Moreover, Ezekiel 37 clearly proclaims RESTORATION for Israel who were judged in Gehenna (Valley of the Son of Hinnom/valley of Slaughter/Topheth); therefore, Gehenna can, in no case, be construed as the methophor for annihilation nor eternal torment/seperation.

            The dry bones of Ezekiel 37 can be traced back to the valley of dead bodies and ashes (Jeremiah 31:40) and the valley of the son of Hinnom/valley of Slaughter/Topheth (Jeremiah 7:31-33). Preserving the integrity of the NARRATIVE of Scripture clearly reveals the true heart of Yahweh to RESTORE after judgment which is a recurring theme throughout Scripture as applied to both His covenantal people as well as the surrounding nations.

            Whether one adopts a Futureist or Preterist view of Ezekiel 37 is immaterial – Ezekiel 37 stands as witness to the FAITHFULNESS of Yahweh despite Israel’s unfaithfulness toward Him.

            Finally, as an “ignorant” layman I was unaware that “granting” such useage was an acceptable practice in formal debate, but, I now understand your point. Nevertheless, you can’t assume that your wider audience is trained in formal debate.

            I do appreciate you taking your time to throughly explain the logic behind such inferences, but, I still maintain that the Conditionalist view “jumps to conclusion” as they misapply the methophor of Gehenna to annihilation when it applies to RESTORATION!

          • Peter Grice

            // Finally, as an “ignorant” layman I was unaware that “granting” such useage was an acceptable practice in formal debate, but, I now understand your point. Nevertheless, you can’t assume that your wider audience is trained in formal debate. //

            Formal debate is precisely the occasion for more technical precision, and for verbatim quotes. Our podcasts are not that, but mostly just people talking, in the mode of everyday conversation. Behind this is a debate, or dialogue, or discussion, sure. But the point is that technical/formal precision is too high a standard for everyday discussion—especially in this case if everybody we think is listening would agree that some do go into Gehenna, so that we may treat Matt 10:28 and Luke 12:5 as non-hypothetical. I doubt a conditionalist would meet someone in formal debate who claimed that it was hypothetical, but I suppose it’s possible.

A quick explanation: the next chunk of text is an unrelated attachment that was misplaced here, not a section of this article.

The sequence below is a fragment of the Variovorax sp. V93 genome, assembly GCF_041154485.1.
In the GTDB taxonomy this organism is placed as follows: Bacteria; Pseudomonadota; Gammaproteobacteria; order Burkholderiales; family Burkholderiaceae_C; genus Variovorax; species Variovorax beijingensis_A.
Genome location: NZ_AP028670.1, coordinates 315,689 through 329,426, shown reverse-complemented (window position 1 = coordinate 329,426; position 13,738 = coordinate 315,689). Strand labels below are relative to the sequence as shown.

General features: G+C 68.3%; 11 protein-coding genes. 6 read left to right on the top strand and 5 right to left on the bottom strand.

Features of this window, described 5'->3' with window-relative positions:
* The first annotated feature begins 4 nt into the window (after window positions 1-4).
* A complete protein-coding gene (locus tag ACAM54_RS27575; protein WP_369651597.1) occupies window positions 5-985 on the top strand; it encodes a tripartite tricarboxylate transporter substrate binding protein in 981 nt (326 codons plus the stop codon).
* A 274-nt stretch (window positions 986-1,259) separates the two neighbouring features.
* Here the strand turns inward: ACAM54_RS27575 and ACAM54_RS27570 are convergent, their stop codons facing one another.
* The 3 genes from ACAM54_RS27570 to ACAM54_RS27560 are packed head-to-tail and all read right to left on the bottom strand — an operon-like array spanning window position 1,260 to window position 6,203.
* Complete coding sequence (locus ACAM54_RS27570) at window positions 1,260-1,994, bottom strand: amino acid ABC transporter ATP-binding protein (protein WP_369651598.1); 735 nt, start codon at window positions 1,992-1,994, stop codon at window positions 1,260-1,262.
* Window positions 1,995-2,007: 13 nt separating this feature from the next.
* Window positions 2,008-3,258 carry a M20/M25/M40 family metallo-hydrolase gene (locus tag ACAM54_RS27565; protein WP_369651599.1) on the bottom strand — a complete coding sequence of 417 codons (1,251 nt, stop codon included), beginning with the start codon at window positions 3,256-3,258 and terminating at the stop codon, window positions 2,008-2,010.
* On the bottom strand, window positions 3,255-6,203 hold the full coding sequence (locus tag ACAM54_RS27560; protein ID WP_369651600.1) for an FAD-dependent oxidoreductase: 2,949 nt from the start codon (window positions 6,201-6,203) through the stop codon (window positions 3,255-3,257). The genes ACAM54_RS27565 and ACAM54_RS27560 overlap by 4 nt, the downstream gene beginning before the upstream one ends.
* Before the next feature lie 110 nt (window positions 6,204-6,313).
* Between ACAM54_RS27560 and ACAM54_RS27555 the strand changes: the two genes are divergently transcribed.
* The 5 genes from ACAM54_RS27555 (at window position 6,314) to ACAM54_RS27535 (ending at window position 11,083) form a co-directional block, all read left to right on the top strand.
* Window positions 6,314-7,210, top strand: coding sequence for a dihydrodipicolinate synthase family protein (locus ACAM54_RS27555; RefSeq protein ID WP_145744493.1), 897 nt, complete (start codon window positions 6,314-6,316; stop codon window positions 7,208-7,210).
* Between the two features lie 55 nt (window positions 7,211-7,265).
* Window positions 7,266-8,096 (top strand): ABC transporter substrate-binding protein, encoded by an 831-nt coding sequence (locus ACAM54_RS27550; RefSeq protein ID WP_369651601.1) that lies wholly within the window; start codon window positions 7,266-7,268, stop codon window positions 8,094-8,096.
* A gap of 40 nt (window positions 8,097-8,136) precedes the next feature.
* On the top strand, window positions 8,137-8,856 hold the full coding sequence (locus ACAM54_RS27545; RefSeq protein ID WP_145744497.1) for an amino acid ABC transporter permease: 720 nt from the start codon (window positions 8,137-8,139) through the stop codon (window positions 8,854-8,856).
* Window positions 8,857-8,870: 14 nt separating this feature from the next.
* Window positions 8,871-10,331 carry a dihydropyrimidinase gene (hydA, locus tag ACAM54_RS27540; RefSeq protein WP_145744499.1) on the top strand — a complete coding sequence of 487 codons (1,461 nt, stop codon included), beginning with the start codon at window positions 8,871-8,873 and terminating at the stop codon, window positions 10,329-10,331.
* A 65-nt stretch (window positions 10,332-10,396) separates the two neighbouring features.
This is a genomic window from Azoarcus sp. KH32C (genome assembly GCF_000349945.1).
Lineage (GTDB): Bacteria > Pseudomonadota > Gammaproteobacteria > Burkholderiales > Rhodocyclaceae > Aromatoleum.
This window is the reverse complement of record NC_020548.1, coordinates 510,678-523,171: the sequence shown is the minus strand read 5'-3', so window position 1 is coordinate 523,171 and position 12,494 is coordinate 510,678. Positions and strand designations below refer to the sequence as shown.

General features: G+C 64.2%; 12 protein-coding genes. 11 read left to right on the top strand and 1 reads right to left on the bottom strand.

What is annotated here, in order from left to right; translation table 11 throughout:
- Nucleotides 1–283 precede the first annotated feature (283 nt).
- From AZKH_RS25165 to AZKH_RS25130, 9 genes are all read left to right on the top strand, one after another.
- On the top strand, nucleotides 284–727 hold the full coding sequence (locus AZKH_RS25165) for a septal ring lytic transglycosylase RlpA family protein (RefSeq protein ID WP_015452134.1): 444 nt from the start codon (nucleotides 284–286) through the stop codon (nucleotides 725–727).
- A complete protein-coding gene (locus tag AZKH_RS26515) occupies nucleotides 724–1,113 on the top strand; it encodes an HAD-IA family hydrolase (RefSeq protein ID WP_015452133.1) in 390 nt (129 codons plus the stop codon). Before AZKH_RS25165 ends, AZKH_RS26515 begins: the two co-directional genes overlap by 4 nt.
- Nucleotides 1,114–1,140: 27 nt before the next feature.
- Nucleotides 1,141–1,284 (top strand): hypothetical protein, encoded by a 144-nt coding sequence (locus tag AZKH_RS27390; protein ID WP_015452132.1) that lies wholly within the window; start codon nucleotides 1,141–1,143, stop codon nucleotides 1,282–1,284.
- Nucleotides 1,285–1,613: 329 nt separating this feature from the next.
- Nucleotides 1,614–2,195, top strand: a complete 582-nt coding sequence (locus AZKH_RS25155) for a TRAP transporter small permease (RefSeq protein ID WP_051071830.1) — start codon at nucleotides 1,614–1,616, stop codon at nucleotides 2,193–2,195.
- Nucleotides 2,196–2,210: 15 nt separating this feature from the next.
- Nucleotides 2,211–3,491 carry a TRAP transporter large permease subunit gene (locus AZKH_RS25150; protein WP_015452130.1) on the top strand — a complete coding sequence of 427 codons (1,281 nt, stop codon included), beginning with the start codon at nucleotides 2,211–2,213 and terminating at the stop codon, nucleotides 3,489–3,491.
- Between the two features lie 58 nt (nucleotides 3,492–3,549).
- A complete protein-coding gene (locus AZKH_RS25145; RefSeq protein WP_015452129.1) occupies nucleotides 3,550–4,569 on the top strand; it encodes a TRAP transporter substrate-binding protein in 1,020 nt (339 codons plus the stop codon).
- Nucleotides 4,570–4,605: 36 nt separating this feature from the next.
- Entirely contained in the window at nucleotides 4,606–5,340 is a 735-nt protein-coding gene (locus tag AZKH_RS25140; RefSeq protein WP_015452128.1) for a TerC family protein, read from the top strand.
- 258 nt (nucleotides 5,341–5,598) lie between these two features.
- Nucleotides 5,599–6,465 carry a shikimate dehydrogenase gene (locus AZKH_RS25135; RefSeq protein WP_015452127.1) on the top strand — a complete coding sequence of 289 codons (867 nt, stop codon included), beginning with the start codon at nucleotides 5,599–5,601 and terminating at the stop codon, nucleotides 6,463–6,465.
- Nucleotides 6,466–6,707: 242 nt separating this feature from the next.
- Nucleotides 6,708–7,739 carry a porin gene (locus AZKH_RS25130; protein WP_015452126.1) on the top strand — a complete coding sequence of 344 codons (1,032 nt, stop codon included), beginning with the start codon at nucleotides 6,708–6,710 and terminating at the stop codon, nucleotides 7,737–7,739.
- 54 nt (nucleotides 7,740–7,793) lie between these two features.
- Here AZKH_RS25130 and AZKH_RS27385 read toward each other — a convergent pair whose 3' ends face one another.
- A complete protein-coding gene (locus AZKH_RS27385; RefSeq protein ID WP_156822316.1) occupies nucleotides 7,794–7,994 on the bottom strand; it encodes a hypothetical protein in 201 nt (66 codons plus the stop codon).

// I do appreciate you taking your time to throughly explain the logic behind such inferences, but, I still maintain that the Conditionalist view “jumps to conclusion” as they misapply the methophor of Gehenna to annihilation when, in fact, the judgments of Gehenna reaches its ultimate climax in Ezekiel 37 – ressurrection from “hell”! //

            Gehenna is not metaphor, but prophetic motif, the biblical threads of which comprise a substantial study. By hastening to Ezekiel 37 as if all that is just subordinate to a narrative arc about God’s faithfulness, you’re the one seeming to jump to a conclusion. Really? Ezekiel 37 is about “resurrection from ‘hell’”? Many scholars don’t even think it’s about resurrection at all. You say that this chapter “clearly proclaims” restoration from Gehenna, and therefore Gehenna can “in no case be construed” as either annihilation or eternal torment. This is a risible claim: such were standard rabbinic notions of Gehenna at the time of Christ.